Cunningham on SSRN as a Metrics Source

Larry Cunningham posted “Scholarly Profit Margins and the Legal Scholarship Network: Reflections on the Web” to SSRN. This essay deconstructs various metrics of academic/scholarly performance, including SSRN download counts. He notes several limitations of SSRN as a metric, including first mover advantages and self-selection biases, and notes how the metrics are currently skewed by subject matter and gender. He also questions how a school’s counts will be affected when a professor moves from one school to another. Despite some of these issues, he holds out hope (as do I) that SSRN will provide some useful quantification of law professor performance. Personally, I find the real-time availability of download statistics particularly useful; but I remain skeptical if they are industrial-strength enough to rely upon them in any meaningful way.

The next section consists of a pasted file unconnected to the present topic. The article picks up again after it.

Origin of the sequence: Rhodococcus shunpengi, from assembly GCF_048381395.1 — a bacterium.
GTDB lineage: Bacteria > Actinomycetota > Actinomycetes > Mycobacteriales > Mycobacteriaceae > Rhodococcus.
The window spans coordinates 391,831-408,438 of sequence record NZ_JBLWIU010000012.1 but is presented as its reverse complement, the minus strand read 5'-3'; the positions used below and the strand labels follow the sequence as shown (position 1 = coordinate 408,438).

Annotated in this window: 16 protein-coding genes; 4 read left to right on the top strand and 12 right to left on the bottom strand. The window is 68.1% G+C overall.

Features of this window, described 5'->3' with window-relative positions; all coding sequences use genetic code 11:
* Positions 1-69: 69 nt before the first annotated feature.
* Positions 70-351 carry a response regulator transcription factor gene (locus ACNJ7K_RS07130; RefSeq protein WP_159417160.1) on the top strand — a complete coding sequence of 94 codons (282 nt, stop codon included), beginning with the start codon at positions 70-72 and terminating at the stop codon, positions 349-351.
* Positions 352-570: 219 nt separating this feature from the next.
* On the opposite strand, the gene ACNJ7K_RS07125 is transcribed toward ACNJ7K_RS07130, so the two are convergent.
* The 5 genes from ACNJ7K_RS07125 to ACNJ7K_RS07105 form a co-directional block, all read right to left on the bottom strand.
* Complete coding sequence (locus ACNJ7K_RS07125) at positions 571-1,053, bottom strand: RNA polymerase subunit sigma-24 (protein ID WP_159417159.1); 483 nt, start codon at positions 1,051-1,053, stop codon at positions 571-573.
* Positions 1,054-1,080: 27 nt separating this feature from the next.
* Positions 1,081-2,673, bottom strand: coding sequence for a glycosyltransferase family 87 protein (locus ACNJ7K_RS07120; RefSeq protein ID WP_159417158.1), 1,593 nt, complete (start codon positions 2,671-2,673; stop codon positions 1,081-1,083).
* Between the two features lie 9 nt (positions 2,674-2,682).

His essay implicitly raises some more interesting and abstract questions, why do we try to measure academic performance at all, and what are the consequences of picking one metric over another. I’ll defer that issue for a later blog post.

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